Last week, the US CPI inflation rose 4.2% in April from a year ago, well above consensus forecasts for 3.6% and climbing to its highest rate since the eve of the 2008 financial crisis.
Additionally, the US Producer Price Index increased 0.6% in April after surging 1.0% in March. The annual figure shot up 6.2%, the biggest year-on-year rise since the series was revamped in 2010 and followed a 4.2% jump in March.
Fed officials said that they had expected a spike in inflation and that it would be temporary.
Looking ahead, the minutes of the FOMC meeting due Thursday is expected to provide investors with an insight into the Fed’s thinking on monetary policy.
The Fed kept its interest rate unchanged at 0.25% as it handed down its last policy decision. Fed Chairman Jerome Powell played down speculation over a potential early tapering of asset buying, saying it was not time yet and that employment still had a long way towards recovery.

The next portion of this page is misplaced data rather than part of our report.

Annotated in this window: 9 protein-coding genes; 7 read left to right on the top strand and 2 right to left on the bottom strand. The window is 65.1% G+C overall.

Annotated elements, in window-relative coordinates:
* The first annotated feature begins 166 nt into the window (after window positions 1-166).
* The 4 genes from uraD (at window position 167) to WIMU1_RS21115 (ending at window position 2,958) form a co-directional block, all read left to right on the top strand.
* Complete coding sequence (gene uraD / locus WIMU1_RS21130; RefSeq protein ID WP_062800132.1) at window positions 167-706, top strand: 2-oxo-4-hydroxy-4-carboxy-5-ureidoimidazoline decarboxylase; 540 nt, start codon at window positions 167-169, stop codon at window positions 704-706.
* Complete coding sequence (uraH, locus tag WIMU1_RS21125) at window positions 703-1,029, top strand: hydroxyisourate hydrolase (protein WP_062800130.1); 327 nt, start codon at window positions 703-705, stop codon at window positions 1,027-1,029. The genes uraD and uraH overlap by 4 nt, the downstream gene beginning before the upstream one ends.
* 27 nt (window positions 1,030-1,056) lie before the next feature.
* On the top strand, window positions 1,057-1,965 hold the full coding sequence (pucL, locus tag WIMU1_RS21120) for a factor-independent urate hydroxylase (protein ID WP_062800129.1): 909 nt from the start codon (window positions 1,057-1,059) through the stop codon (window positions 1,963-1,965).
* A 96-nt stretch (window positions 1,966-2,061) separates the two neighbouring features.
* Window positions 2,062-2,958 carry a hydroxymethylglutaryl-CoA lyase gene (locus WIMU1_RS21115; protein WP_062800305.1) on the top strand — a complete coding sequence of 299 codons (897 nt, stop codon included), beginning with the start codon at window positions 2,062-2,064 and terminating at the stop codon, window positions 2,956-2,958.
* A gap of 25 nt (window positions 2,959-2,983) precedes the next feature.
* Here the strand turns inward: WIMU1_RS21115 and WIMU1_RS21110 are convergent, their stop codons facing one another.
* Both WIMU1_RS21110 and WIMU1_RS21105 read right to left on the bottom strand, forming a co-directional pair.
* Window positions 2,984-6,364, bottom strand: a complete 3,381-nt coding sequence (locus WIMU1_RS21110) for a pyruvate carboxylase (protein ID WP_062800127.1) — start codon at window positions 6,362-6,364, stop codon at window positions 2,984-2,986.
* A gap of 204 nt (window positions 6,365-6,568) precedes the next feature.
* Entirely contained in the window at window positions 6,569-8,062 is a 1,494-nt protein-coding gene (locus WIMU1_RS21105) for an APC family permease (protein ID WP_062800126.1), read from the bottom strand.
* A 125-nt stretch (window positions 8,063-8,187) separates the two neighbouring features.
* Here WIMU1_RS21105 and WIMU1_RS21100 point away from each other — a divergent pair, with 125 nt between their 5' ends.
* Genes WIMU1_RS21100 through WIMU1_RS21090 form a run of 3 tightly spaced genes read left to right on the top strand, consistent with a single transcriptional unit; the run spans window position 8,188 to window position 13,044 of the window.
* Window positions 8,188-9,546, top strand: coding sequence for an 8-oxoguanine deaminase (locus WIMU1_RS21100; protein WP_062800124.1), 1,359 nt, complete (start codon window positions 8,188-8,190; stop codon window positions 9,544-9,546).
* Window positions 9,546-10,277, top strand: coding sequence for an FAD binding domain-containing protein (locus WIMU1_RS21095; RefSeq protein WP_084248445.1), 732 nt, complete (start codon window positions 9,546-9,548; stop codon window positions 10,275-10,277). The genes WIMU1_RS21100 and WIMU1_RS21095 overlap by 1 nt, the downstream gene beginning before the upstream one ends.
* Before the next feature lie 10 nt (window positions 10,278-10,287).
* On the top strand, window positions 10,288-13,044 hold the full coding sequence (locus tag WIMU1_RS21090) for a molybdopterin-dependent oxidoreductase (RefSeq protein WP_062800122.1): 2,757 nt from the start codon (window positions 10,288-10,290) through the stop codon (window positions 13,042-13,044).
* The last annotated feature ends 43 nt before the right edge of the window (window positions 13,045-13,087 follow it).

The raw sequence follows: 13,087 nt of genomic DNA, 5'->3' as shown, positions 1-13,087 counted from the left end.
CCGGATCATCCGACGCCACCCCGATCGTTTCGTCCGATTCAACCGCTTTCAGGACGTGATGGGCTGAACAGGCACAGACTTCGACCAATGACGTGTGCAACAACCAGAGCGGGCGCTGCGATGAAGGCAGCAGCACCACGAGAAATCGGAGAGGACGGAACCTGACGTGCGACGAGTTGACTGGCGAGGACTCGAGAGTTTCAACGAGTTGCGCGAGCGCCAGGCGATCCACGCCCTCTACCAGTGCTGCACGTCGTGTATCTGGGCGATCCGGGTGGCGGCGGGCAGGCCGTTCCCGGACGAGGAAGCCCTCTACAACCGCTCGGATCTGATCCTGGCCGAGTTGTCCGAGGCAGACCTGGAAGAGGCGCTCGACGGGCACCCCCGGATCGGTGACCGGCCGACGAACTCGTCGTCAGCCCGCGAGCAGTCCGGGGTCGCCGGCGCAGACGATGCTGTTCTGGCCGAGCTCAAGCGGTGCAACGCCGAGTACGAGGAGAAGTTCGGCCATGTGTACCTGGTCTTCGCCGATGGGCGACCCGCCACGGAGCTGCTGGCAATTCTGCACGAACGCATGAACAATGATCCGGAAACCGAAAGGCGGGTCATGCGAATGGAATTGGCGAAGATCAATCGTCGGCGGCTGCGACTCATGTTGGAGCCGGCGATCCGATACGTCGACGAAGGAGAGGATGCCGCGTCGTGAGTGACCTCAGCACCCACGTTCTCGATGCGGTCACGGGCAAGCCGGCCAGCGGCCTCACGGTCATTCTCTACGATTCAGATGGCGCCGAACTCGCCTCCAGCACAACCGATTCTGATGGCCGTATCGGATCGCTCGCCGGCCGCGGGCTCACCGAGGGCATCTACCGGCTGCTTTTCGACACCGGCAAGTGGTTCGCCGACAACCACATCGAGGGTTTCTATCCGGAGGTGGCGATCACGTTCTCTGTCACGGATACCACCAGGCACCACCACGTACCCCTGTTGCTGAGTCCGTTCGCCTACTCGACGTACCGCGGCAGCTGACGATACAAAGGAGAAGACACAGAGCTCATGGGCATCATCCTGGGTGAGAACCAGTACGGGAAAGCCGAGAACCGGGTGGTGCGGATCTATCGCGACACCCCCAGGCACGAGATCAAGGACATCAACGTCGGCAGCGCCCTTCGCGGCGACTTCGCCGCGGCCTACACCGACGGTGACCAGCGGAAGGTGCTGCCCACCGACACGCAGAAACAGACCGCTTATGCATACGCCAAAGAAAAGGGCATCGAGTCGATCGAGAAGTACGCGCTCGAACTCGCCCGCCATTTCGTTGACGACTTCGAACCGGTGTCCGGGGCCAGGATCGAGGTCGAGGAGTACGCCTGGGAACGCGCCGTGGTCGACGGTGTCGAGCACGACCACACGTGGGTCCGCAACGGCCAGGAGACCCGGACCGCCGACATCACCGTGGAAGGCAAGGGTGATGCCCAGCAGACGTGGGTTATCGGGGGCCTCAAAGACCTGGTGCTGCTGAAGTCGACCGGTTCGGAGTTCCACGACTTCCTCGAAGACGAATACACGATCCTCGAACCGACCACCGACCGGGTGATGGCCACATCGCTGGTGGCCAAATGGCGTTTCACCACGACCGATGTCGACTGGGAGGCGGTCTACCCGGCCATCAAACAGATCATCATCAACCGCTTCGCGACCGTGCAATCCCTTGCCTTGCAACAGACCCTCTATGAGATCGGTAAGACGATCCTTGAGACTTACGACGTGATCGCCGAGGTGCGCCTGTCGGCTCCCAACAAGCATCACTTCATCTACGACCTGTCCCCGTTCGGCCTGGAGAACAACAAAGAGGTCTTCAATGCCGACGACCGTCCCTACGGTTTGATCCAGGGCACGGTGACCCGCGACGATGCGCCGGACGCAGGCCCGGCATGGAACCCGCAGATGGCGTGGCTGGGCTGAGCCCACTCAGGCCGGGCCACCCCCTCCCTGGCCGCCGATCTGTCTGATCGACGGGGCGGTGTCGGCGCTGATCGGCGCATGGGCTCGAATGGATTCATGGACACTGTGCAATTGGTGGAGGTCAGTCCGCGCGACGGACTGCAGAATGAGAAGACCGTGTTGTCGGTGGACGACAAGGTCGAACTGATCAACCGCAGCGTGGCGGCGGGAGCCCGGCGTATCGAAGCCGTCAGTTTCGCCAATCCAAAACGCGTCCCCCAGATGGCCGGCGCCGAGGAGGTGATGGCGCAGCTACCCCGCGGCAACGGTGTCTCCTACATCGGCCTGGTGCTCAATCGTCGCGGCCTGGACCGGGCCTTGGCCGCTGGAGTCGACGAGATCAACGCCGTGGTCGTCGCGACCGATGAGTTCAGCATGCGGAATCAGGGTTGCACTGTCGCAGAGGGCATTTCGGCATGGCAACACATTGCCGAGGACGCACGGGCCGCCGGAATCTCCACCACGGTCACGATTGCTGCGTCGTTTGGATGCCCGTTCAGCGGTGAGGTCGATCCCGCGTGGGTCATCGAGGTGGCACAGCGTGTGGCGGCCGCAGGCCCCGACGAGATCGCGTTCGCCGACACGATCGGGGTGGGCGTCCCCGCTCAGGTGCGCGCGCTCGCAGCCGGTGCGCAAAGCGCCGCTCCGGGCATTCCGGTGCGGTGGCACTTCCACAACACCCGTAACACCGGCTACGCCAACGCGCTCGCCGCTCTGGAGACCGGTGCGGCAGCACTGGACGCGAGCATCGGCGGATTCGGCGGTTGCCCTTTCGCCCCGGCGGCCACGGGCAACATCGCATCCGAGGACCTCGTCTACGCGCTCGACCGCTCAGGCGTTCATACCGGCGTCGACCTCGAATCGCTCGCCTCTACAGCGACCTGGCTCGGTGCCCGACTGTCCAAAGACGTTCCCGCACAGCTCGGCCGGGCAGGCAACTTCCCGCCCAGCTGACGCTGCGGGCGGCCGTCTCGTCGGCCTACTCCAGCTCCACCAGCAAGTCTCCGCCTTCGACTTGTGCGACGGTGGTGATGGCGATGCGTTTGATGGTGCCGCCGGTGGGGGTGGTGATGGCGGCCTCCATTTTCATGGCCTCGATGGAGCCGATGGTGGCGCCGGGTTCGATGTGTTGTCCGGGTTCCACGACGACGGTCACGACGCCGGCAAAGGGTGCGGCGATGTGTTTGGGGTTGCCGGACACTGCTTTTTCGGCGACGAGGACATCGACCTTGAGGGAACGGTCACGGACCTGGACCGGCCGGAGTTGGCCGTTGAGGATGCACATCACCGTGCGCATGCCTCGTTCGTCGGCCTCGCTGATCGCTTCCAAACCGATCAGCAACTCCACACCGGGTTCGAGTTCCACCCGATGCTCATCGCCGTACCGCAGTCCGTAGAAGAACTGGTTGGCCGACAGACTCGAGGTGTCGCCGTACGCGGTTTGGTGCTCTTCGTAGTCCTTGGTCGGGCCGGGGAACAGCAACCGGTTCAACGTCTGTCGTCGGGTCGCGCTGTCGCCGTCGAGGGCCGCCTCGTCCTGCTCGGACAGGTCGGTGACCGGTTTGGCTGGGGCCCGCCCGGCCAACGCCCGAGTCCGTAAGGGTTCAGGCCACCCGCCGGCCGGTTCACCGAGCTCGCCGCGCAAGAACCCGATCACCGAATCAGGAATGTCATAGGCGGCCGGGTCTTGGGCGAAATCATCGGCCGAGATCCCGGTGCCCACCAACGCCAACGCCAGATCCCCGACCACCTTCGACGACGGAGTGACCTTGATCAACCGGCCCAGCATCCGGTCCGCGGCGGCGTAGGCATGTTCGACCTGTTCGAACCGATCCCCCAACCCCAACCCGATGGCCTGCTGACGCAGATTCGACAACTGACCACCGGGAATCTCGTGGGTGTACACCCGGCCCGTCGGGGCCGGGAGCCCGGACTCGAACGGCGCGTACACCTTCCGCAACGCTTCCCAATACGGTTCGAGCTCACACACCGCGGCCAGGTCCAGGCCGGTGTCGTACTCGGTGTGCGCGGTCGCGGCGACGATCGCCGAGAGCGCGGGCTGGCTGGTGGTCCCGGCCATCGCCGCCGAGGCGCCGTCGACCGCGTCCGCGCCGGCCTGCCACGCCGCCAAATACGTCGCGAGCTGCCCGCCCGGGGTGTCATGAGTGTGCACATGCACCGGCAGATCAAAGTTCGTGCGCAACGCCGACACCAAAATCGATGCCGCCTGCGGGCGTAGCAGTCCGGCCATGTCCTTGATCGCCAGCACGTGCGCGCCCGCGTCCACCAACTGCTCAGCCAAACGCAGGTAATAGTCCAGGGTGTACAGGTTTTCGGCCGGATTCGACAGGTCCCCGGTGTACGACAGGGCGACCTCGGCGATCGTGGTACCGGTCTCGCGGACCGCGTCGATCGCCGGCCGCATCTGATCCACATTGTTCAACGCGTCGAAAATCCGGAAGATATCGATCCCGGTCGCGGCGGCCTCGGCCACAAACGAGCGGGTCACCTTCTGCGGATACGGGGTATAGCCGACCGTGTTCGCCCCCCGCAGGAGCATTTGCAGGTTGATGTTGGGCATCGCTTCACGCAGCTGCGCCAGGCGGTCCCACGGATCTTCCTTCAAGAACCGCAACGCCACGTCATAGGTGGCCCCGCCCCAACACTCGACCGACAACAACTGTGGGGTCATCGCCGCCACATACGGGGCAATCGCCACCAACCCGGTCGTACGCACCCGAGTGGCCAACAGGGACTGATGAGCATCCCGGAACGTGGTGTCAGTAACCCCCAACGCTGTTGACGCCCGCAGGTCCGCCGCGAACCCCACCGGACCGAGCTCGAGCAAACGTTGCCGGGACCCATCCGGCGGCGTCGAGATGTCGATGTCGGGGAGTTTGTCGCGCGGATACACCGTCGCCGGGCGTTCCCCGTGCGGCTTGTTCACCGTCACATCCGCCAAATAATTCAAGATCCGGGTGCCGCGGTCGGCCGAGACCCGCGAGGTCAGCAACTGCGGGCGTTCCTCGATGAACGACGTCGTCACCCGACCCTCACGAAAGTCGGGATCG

In the Eurozone Area, the GDP will be published on Tuesday and it is expected to come out at -0.6% q-o-q growth. This would lead to an annual realization of -1.8%.
Moreover, keep your eye on the Consumer Price Index in the Eurozone on Wednesday. On a year-on-year basis, the Eurozone CPI is expected to be 1.6%. A higher than expected reading will be positive for the single currency.
17 May 21 (Mon)